Richard and Joanne Gregoire’s restored 1957 Volkswagen Beetle looks as fresh as it did the day it rolled off the showroom floor some 60 years ago. They spent nine years restoring the vehicle. (Photos by Larry D'Argis / Winnipeg Free Press)
When we think of vehicles that can lay claim to making a major change to the shape of the automobile industry, the Model T Ford would be at the top of the list.
Another innovative entry would be the Volkswagen Beetle. The German-built “people’s car” led the way for the import invasion, which would see sales take off for smaller, more fuel-efficient vehicles which came to the forefront in automobile sales during the 1950s and ’60s.
Built on a platform-like chassis with a central backbone and integral floorpan, it made for a lightweight, solid structure. Suspension consisted of torsion bars up front and swing arms in the rear, giving a reasonable ride and nimble handling for the day. Power came from an aluminum, horizontally opposed four-cylinder engine. Air-cooled, the engine had no problem with winter freeze-ups or overheating. Rear-mounted, the engine gave great traction and its light weight kept front/rear weight distribution near optimum. By the mid ’50s, more than 250,000 units were being produced for the North American market.
Richard Gregoire wanted to find a Beetle like the one he had when he was 17 so he could restore it.
“I always liked them, but for a restoration, I wanted one with absolutely no rust and I located one just south of Lethbridge, Alta., in January of 2000,” Richard Gregoire said.
The car was dismantled, and there was no rust, with about 90 per cent of the parts included to complete the restoration, plus extras.
Back in Winnipeg, Gregoire started on the car by replacing the front pan under the trunk lid to correct a minor hit the car had previously received. Next, it was off to his friend Maurice Gauthier, where the car was sanded down to bare metal and prepped for paint. Kenny Lang Auto Body in Richot,bathed the Beetle in a flawless coat of Diamond Green, matching the original colour of the car in 1957.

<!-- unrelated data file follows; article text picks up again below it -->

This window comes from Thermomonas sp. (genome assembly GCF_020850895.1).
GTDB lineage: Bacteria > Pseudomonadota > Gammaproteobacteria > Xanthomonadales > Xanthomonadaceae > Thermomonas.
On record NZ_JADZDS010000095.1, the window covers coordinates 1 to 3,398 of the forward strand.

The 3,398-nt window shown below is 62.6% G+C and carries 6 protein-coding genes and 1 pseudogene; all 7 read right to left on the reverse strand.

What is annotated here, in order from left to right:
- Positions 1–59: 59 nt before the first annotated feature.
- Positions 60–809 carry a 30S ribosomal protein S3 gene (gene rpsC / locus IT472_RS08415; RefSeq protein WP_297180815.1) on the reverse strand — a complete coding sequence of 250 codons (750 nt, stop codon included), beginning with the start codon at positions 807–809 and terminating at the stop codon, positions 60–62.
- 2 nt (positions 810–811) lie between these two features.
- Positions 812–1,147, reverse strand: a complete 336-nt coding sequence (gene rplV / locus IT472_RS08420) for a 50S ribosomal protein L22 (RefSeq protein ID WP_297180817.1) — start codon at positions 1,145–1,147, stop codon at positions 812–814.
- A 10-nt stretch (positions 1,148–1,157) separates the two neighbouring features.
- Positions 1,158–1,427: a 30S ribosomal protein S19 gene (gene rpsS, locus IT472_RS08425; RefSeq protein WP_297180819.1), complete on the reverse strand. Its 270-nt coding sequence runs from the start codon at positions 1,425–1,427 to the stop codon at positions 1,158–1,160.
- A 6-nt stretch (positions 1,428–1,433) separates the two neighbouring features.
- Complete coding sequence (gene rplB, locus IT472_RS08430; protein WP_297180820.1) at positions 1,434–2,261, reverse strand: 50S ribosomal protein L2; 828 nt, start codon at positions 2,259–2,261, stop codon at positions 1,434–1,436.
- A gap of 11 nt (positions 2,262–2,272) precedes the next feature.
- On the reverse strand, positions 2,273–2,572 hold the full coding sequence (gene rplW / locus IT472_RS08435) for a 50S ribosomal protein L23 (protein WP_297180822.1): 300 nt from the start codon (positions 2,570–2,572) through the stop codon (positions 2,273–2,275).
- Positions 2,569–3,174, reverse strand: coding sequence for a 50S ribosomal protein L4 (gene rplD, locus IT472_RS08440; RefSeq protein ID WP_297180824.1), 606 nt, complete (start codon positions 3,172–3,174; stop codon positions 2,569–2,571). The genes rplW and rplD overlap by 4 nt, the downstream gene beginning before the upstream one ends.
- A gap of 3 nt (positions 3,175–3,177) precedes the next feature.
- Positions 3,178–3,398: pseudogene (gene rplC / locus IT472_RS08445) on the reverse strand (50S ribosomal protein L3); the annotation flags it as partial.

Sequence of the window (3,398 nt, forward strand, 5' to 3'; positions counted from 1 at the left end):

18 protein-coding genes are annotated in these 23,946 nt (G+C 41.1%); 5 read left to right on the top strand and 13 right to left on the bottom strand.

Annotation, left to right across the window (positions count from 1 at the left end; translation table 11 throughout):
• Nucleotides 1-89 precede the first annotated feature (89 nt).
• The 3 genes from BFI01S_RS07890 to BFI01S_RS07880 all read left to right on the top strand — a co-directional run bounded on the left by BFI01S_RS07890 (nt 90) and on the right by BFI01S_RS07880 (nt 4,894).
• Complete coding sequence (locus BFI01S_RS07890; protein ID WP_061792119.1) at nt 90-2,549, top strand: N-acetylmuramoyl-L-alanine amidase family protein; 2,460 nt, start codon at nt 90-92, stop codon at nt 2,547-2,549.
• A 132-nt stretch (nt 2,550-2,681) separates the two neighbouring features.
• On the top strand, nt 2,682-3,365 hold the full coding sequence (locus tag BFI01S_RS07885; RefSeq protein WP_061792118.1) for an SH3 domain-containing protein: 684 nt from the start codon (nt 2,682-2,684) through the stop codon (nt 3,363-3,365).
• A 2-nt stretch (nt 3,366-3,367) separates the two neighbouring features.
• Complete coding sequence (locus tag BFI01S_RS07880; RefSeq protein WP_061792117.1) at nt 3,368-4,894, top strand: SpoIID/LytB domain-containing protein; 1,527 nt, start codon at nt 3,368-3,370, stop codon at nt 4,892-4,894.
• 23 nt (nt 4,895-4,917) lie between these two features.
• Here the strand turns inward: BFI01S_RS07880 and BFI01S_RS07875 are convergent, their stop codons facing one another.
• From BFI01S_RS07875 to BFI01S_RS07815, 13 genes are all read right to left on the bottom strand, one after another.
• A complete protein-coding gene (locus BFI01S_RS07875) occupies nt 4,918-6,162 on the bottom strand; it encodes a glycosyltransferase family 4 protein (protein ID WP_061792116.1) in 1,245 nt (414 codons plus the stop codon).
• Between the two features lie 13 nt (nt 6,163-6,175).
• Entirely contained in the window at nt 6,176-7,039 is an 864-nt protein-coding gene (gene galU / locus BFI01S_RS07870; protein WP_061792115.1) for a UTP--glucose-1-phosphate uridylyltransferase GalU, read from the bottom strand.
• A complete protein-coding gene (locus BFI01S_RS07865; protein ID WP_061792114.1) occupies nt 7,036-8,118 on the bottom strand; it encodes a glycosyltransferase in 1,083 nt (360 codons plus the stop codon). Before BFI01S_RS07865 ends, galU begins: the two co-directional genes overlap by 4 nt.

For the interior, Gregoire turned to TMI Products Inc. in Corona, Calif., to supply the complete light tan reproduction upholstery, including seat skins for the front bucket seats and rear bench seats, door panels, headliner and floor covering.
Chrome for the car was replated by the House of Silver in Winnipeg, with Wolfsberg West in California supplying the balance of the reproduced stainless-steel trim and brightwork.
“You can pretty well buy everything needed to restore a VW Beetle, thanks to the many suppliers of restoration parts,” Gregoire said.
The steering and suspension rebuild was straightforward, with the addition of all-new components and finished off with new 15-inch radial tires on steel wheels, with chrome VW hubcaps.
The 36-horsepower, 1200-cc four-cylinder engine was rebuilt by Gregoire, with the assistance of Keith Bluglaid in Gimli.
Backed by a four-speed manual transmission, the Beetle is a real driver’s car.
Factory equipped with electric windshield wipers and bullet turn signals that replaced the stoic side semaphore flags on the 1955 model, there are few options other than the Motorola AM radio, passenger sun shade and dual rear side-view mirrors.
With the Beetle finished in 2009, it made its debut at the Piston Ring World of Wheels car show in Winnipeg.
“I only have about 600 miles on the car because I have other cars I drive, but the Beetle is a crowd-pleaser,” Gregoire said.
“At the Back To The ’50s show in 2015 in Minneapolis, Minn., there was always a crowd around wanting information and to share their VW Beetle stories.”
Finished to factory condition, Gregoire’s Beetle looks like it just rolled out of the showroom.
Paint, upholstery and attention to detail are second to none. Just what you would expect from a leader in the automotive industry.
The Diamond Green paint tops off the restoration.
The interior of Richard and Joanne Gregoire’s 1957 Beetle features upholstery from California.
Richard Gregoire rebuilt the engine in his restored 1957 Beetle.